Activation of PPAR-δ in isolated rat skeletal muscle switches fuel preference from glucose to fatty acids
GW501516, an agonist of peroxisome proliferator-activated receptor-δ (PPAR-δ), increases lipid combustion and exerts antidiabetic action in animals, effects which are attributed mainly to direct effects on skeletal muscle. We explored such actions further in isolated rat skeletal muscle.
Materials and methods
Specimens of rat skeletal muscle were pretreated with GW501516 (0.01–30 μmol/l) for 0.5, 4 or 24 h and rates of fuel metabolism were then measured. In addition, effects on mitochondrial function were determined in isolated rat liver mitochondria.
At concentrations between 0.01 and 1 μmol/l, GW501516 dose-dependently increased fatty acid oxidation but reduced glucose utilisation in isolated muscle. Thus after 24 h of preincubation with 1 μmol/l GW501516, palmitate oxidation increased by +46±10%, and the following decreased as specified: glucose oxidation −46±8%, glycogen synthesis −42±6%, lactate release −20±2%, glucose transport −15±6% (all p<0.05). Reduction of glucose utilisation persisted independently of insulin stimulation or muscle fibre type, but depended on fatty acid availability (the effect on glucose transport in the absence of fatty acids was an increase of 30±9%, p<0.01), suggesting a role for the glucose–fatty acid cycle. At higher concentrations, GW501516 uncoupled oxidative phosphorylation by direct action on isolated mitochondria.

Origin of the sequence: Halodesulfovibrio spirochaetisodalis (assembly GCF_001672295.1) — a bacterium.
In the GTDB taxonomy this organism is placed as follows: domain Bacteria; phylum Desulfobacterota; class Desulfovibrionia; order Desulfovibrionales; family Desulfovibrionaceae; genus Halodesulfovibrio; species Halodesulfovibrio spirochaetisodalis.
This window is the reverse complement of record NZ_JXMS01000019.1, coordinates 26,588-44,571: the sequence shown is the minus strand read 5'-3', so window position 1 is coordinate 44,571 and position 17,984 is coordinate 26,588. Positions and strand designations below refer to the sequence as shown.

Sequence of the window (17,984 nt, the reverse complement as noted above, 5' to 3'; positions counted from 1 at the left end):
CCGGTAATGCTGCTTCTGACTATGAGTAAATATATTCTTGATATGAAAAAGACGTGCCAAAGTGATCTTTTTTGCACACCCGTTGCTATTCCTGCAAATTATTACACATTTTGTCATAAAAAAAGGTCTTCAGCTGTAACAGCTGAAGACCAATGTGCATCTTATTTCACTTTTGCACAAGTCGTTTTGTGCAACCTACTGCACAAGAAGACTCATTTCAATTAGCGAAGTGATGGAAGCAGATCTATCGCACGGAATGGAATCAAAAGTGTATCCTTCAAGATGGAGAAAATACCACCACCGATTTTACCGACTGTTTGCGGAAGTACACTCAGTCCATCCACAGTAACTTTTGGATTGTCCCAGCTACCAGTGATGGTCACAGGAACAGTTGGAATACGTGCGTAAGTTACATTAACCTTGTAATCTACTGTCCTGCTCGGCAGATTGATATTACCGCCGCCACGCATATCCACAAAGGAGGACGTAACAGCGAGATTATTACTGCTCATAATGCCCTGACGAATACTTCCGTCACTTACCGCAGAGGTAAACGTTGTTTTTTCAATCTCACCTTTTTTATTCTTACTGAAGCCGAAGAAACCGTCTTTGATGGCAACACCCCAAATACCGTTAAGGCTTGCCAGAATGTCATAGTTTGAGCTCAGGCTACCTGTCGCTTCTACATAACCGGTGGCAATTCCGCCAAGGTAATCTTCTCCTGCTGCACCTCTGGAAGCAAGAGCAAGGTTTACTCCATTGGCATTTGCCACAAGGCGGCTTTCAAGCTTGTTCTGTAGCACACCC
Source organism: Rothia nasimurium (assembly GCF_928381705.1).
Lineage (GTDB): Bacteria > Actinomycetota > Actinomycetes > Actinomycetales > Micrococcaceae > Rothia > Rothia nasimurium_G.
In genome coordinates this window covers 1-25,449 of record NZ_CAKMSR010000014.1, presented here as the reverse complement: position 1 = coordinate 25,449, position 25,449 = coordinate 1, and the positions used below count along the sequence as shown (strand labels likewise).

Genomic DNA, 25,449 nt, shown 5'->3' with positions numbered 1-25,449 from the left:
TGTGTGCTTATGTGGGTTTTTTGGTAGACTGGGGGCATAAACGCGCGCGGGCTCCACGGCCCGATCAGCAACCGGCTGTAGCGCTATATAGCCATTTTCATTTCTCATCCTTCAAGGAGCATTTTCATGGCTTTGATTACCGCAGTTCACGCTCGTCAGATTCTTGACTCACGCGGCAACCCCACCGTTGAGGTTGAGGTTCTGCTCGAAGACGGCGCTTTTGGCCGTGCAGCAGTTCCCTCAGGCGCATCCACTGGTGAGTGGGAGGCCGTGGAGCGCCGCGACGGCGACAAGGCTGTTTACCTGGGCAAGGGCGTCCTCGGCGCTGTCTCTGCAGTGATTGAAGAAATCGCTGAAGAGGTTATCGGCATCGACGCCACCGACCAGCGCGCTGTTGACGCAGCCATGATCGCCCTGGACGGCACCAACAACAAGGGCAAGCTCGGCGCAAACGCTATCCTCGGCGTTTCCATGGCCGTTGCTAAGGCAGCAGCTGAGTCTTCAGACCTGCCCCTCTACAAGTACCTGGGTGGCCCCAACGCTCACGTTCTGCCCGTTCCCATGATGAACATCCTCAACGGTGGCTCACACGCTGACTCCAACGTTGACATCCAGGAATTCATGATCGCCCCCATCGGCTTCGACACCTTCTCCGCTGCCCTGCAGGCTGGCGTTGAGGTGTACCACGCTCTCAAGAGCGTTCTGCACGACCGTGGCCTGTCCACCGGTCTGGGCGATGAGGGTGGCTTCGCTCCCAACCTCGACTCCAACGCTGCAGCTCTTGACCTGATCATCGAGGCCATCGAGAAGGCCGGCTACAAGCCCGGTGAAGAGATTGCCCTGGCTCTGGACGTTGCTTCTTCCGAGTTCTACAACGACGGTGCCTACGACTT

GW501516-induced activation of PPAR-δ reduces glucose utilisation by skeletal muscle through a switch in mitochondrial substrate preference from carbohydrate to lipid. High concentrations of GW501516 induce mitochondrial uncoupling independently of PPAR-δ.
- Activation of PPAR-δ in isolated rat skeletal muscle switches fuel preference from glucose to fatty acids
Volume 49, Issue 11 , pp 2713-2722
- Cover Date
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- Online ISSN
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- Glucose-fatty acid cycle
- Glucose metabolism
- Lipid metabolism
- Peroxisome proliferator-activated receptor-δ
- Skeletal muscle
- Industry Sectors
- Author Affiliations
- 1. Department of Medicine III, Division of Endocrinology and Metabolism, Medical University of Vienna, Währinger Gürtel 18–20, A-1090, Vienna, Austria
- 2. Research Institute of Biochemical Pharmacology and Toxicology, University of Veterinary Medicine, Vienna, Austria